A farming household of five earns Rs 221/day, less than a person’s daily minimum wage
Sanjay Sathe, an onion farmer from Nashik, Maharashtra, has reportedly sent Rs 1,064 he earned by selling 750 kilogrammes of his onion harvest to Prime Minister Narendra Modi as a mark of protest. Across the country, farmers are out on streets protesting against dipping prices for their produce (HYPERLINK: ). From Mizoram to Karnataka, currently farmers in 11 states are demonstrating, seeking better price.
Sathe, news site ndtv.com reported, “was among the handful of 'progressive farmers' selected by the Union agriculture ministry for an interaction with the then US President Barack Obama when he visited India in 2010”.
“It was painful to see such paltry returns on four months of toil. Hence I have donated the Rs 1,064 to Disaster Relief Fund of the PMO as a protest. I had to pay an additional Rs 54 for sending it by money order,” he said.
Compare this wholesale price to what you pay for onion. On December 2, the vegetable retailed for Rs 25/kg—more than 20 times the rate Sathe was offered. While this explains the long chain of players that an agricultural produce goes through before it reaches the consumer, the bigger question is: do farmers make profit at their point of sale, which is the wholesale market?
Forget a decent profit, farmers have not been recovering their investments for long, according to the report of the Committee on Strategy for Doubling Farmers' Income by 2022, set up by the central government.
“The WPI (wholesale price index) of food articles was lower than that of agricultural inputs for most years, indicating that farmers received lower market prices for agricultural commodities than the prices paid for the purchase of inputs,” according to the report, based on analysis of data from 1981-82. This is mostly due to the rise in input costs like irrigation, electricity and pesticides and fertilisers.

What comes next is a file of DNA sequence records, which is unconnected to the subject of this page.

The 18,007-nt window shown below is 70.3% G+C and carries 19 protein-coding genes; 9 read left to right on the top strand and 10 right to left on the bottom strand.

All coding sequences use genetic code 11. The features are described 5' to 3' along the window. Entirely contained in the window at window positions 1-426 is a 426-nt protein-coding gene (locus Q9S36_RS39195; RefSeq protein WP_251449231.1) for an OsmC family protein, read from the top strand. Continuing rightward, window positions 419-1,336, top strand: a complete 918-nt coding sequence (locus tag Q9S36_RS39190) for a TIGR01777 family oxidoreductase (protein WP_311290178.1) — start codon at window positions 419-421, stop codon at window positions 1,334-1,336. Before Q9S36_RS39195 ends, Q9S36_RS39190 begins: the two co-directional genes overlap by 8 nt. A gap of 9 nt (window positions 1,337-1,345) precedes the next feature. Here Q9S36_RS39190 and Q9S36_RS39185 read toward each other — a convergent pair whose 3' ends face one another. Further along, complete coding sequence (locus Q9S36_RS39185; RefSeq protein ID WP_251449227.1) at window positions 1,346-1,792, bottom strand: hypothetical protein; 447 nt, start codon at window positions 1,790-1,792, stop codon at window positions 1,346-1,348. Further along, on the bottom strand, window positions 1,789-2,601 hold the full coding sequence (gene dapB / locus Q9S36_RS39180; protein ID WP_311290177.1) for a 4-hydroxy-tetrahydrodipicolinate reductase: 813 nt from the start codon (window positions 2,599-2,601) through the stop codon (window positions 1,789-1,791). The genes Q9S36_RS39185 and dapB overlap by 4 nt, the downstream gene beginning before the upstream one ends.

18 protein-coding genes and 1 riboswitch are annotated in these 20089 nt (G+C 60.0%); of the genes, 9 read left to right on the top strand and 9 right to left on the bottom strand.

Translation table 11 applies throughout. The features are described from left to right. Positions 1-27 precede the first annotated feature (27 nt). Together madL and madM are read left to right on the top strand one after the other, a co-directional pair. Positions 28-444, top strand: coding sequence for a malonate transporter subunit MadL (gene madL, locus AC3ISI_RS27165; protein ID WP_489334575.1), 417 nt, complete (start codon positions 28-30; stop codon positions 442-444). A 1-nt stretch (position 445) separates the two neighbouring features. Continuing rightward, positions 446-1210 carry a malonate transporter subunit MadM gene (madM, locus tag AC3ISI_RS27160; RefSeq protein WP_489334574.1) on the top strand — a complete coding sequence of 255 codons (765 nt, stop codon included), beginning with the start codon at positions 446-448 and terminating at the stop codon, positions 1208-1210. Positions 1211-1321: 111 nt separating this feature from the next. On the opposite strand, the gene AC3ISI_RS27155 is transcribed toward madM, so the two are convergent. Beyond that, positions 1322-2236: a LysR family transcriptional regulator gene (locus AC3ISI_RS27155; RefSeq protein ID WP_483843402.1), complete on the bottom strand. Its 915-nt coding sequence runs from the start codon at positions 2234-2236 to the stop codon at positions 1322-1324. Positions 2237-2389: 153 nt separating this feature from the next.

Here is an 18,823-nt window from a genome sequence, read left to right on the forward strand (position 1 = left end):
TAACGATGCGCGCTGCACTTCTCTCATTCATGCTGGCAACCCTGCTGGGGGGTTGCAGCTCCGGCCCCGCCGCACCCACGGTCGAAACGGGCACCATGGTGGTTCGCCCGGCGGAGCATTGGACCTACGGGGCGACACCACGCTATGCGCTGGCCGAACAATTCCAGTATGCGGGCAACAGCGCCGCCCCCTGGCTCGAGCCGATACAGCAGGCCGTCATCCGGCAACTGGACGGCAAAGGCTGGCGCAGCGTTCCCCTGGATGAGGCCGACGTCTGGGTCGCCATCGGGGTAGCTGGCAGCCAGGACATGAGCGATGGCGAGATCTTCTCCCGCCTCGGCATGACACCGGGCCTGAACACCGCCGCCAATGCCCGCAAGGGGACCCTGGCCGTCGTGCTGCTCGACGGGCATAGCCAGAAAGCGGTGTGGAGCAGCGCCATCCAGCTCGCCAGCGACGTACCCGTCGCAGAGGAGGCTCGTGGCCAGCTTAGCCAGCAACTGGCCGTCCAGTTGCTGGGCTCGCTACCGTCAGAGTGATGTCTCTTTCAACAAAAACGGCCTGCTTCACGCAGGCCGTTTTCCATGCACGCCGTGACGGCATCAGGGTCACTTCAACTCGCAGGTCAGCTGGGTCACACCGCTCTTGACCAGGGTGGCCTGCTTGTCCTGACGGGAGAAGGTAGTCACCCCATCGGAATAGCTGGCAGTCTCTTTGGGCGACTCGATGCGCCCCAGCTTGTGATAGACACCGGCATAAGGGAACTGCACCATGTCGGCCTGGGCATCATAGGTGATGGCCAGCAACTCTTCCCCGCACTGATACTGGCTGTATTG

At the same time, the prices of food articles have risen at a faster rate since 2008-09. This explains why we might be paying more as consumers but the farmers might not be the beneficiary.
“It may be observed that the all-India income of agricultural households at current prices rose from Rs 25,622 in 2002-03 to Rs 77,977 in 2012-13, amounting to an annual growth rate of 11.8 per cent at current prices and merely 3.6 per cent at constant prices. It may be noted that this is significantly lower than the agricultural GDP (gross domestic product) growth rate in real terms,” says the committee’s report.
This explains the meagre earning of farming household in India. According to government estimates, an agricultural household’s annual earning was Rs 96,703 in 2015-16. A household comprises of five members. But, a small and marginal farming household (with landholding of up to 2 hectares and less) earns just Rs 79,779 a year, or Rs 221/day for five members to survive. Such households account for 82 per cent of India’s total landholdings.
But out of this total income, farm earning will be just around 41 per cent at an average. So, cultivation earns around Rs 90 a day.
There is a big difference between the earnings of a small farming household and a big farming one (having at least 10 hectares). A typical big farming household earns Rs 6,05,393 a year, almost eight times that of a small farming household.
Clearly, farmers are not earning a profit from their produce. A survey of 23 crops for investment and income during 2004-2014 shows that barring a few ones, a farmer is no more making any money.
In paddy, a major crop, farmers in only seven states have reported an increase in net income while in six states, including poor states like Bihar, Jharkhand and Odisha, farmers incurred losses. Similarly in wheat, profitability is coming down across India, with Chhattisgarh, Himachal Pradesh, Jharkhand and West Bengal reporting losses. In major wheat-producing states like Punjab and Haryana, the cost is recovered due to assured buy back by the government.
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